THE CHIME OF THE GPS alerted Drinkwine that he had arrived at the site where the body had been found. The rover automatically steered itself to within ten meters of the actual pinpoint of the shallow grave and chugged to a stop. The sound of the rover’s treads, which had been a constant drone since departing the transpo center two hours ago, suddenly ceased. When Drinkwine shut the rover’s electric gyros off it gave way to perfect silence. He got out of the vehicle, emerging into the oppressive heat, and surveyed the area. It was eerily still. The quiet was so absolute that Drinkwine could hear his heart beating. The ride had aggravated his persistent tinnitus and his ears were buzzing with white noise. It actually masked the horrific isolation, the barrenness.
The pictures of Michael Byrne’s body and its location were so well imprinted on Drinkwine’s mind that he easily recognized the root cluster to which the body had been tethered. Someone had had the good sense to tie a strip of red plastic tape to the dead branches as marker. In the intervening weeks since the body had been discovered the winds had had their play, scattering any clues into the great expanse of desert, shaping and reshaping the surrounding area a dozen times over, mischievously pushing the great dunes of sand about in a teasing of burials and exhumations. The shallow grave was but a vague indention in the desert floor now, washed over many times by the trespassing winds, making it almost imperceptible.
It didn’t really matter. Drinkwine had already surmised that the murder had taken place elsewhere and that the perpetrator—or perpetrators—had brought the body here, burying it in this grave of opportunity in hopes that the water that would eventually fill this basin to form the lakes of Mars would conceal the body in its depths. The water. Everyone was waiting for the water. The investors, the politicians, the builders, the landscapers, the engineers, even the murderer was waiting for the water.
Water, they were going to need a shitload of it to transform this Godforsaken place into anything remotely resembling the artists’ renderings. An estimated twenty-two thousand cubic kilometers were what they figured would eventually be required to flood the plains and form the Great Lakes of Mars. Drinkwine had learned back on Earth that the powerbrokers were already deciding a price. If you had money and ego enough you could have the future Martian lakes named after you. Of course, who could say when the lakes would actually take shape. Like everything else here they were horrifically behind schedule.
Drinkwine had read that the forming of the lakes, which were to be derived from the ice that the Myoko mirror was freeing from its million-year hibernation at the pole, was some twenty to thirty years off—depending on whom you were listening to. Looking at the sweep of endless desert and the ancient, dried riverbed, Drinkwine thought how this entire area would one day be under several fathoms of water. Well, he chuckled to himself, not any time soon.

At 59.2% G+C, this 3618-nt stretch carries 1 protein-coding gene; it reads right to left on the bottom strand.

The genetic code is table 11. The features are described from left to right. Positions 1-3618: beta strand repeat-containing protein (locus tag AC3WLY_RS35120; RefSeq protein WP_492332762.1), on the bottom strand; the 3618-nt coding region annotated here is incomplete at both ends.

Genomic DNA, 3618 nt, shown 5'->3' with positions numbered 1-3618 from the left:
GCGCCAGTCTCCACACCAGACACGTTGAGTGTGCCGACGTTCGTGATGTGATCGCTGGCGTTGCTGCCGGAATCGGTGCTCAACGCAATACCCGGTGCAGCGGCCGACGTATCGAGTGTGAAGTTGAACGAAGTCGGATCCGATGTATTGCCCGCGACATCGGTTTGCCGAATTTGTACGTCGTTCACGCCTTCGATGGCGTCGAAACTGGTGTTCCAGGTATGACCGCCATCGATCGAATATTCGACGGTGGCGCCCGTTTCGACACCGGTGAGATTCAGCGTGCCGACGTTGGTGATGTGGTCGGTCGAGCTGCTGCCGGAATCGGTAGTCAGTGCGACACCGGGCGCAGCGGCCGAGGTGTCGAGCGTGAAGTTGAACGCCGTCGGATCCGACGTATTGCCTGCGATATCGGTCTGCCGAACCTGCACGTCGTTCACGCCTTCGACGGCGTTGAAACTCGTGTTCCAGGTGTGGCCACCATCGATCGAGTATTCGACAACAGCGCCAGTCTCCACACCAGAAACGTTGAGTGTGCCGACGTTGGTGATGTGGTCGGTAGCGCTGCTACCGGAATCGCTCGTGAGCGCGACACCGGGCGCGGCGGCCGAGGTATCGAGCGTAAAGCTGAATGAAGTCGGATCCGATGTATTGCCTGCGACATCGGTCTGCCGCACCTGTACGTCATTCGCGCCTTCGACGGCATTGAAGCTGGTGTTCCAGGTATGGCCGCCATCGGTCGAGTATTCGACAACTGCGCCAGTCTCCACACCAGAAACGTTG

A good amount of that precious water would go to flowing fountains and blossoming flowers so that a prettiness could be brought to this place. But the more they promised to make it like home, the more they were serving to propagate the lingering, seldom mentioned homesickness. It was all so inane, but necessary, the ornamentation of life. Home… they kept saying. Home… he kept hearing. No, this was merely a place to wile away a life. If this place was the new promise for the settlers, how hopeless must their existences be on Earth to warrant the move?
Circling the area where the body had been exhumed, Drinkwine stared at the perfectly groomed waves of sand, the jagged black rocks, and the dead plants. They had witnessed it all. They’d seen the faces, the moving of the body, struggling under the weight of death, the shoveling of sand in around the corpse to conceal this ugly thing that had taken place. Though mathematically implausible, it was a well-known phenomenon that a dead body had the impression of weighing more than a living, breathing one. Drinkwine wondered, if the sand could talk, what would it tell him? He stared at the meandering silky dunes of red as if there were secrets there, which the sand was cruelly keeping from him.
Dropping to a crouch, Drinkwine ran his hand over the perfectly groomed ripples of sand. He scooped up a handful of the fine red grains and let them pass through his fingers like a sieve. Felt the warmth. He watched the sand spill onto itself, like that of an hourglass, the fine granules tumbling under their weight to form a perfect cylindrical pyramid. When the last of the grains had passed through his fingers in adolescent play, he swatted the red residue from his hands.
“Why did you get killed, Mr. Byrne?” Drinkwine spoke to himself, the words muffled by the surrounding sand.
Drinkwine studied the clumps of dead shrubs half-buried in the perfectly combed sand. The dead plants served as reminder to man’s attempt to impose a foreign nature on this inhospitable place. For decades teams of arborists had been bringing seedlings up from Earth to instill some life on Mars. Some of the species had taken root, sprouted, but died mysteriously. Others had floundered only to flourish in groves where the winds had indiscriminately spread their seeds, confusing the arborists with their strange rhythms of life and death. He could make out the root the body had been chained to by the deep scars left by the murderers’ binding.